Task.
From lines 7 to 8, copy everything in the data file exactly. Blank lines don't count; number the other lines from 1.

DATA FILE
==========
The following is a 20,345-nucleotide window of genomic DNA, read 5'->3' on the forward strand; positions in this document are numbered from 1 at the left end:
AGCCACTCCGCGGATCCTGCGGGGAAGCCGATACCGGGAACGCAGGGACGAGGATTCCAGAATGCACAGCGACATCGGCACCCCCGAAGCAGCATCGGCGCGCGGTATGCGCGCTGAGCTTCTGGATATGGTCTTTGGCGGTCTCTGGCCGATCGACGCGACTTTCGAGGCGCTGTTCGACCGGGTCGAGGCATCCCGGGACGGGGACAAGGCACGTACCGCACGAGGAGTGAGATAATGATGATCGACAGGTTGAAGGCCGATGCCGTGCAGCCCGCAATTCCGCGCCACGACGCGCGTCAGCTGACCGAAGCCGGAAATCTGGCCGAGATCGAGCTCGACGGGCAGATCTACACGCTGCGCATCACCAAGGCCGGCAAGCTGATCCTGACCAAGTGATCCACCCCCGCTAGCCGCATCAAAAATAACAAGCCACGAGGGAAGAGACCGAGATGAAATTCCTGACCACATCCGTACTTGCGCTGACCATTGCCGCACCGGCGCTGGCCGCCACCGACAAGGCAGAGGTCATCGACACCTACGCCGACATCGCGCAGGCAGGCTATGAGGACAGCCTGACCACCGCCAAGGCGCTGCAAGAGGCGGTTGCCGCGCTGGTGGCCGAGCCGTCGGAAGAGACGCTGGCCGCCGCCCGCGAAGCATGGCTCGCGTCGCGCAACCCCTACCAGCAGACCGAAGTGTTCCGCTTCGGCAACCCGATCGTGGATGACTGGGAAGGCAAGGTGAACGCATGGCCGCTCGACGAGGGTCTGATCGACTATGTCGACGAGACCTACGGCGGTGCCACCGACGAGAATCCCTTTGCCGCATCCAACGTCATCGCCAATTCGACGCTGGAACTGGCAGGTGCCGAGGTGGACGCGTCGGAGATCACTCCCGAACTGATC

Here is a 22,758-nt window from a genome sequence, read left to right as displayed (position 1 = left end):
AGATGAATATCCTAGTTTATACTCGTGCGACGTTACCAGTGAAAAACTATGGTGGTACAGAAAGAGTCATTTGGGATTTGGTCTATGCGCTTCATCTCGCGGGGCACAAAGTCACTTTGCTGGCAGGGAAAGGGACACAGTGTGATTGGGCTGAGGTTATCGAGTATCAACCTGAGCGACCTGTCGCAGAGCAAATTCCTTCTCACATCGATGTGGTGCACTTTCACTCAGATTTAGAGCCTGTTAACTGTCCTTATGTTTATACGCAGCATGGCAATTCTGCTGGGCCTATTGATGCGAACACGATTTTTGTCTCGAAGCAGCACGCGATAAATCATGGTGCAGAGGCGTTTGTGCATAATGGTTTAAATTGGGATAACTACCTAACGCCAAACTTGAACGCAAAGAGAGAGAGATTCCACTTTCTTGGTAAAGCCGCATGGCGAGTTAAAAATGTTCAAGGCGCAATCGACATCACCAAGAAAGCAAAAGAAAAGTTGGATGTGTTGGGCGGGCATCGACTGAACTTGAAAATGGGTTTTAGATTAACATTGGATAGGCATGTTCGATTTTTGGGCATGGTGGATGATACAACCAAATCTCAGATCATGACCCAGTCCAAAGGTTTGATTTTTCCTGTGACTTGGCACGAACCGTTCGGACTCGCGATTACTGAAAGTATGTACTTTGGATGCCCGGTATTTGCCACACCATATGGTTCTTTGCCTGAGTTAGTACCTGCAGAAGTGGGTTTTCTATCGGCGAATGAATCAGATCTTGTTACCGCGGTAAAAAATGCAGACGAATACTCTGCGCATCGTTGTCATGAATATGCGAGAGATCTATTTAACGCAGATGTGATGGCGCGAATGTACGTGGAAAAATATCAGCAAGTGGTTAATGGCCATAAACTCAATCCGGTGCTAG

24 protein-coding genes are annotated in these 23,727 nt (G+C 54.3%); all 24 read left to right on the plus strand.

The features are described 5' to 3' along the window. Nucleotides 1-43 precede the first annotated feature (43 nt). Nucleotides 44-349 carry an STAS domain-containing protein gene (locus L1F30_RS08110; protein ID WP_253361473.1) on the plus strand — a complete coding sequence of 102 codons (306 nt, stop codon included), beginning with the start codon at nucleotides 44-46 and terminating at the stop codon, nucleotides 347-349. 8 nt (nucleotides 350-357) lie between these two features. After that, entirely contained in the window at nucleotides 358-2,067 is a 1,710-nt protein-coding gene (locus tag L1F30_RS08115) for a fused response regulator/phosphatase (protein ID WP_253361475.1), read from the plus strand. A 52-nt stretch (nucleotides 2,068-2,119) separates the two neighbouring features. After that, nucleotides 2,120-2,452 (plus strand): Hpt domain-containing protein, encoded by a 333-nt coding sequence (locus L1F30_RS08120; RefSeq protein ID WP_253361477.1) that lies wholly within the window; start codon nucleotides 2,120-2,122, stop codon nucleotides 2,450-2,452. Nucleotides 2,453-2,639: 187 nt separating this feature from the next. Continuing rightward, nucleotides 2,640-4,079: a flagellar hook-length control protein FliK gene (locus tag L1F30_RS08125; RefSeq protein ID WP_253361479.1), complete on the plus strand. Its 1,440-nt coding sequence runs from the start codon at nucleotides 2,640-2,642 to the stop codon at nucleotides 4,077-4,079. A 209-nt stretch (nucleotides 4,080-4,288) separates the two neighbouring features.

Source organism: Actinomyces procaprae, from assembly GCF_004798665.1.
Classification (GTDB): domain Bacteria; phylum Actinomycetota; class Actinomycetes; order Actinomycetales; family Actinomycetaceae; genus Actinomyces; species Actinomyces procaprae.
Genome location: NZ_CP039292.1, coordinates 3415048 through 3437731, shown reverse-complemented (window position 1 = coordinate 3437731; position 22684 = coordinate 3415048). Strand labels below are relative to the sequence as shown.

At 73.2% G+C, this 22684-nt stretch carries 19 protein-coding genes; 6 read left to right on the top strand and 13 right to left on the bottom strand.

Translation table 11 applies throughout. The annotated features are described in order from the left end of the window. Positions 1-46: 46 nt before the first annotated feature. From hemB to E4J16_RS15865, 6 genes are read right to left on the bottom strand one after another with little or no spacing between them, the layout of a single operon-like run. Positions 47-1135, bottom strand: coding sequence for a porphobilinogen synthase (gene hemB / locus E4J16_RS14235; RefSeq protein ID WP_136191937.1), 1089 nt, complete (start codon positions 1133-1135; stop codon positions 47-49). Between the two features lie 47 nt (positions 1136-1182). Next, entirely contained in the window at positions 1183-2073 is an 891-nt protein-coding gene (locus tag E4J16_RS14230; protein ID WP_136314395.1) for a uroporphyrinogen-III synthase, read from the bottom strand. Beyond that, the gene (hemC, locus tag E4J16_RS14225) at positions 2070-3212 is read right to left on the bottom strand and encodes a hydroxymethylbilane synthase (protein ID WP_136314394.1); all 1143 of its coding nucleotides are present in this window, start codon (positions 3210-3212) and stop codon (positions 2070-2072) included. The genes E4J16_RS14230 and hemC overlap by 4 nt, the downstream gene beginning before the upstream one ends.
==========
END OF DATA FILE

Source organism: Actinomyces procaprae, from assembly GCF_004798665.1.
Classification (GTDB): domain Bacteria; phylum Actinomycetota; class Actinomycetes; order Actinomycetales; family Actinomycetaceae; genus Actinomyces; species Actinomyces procaprae.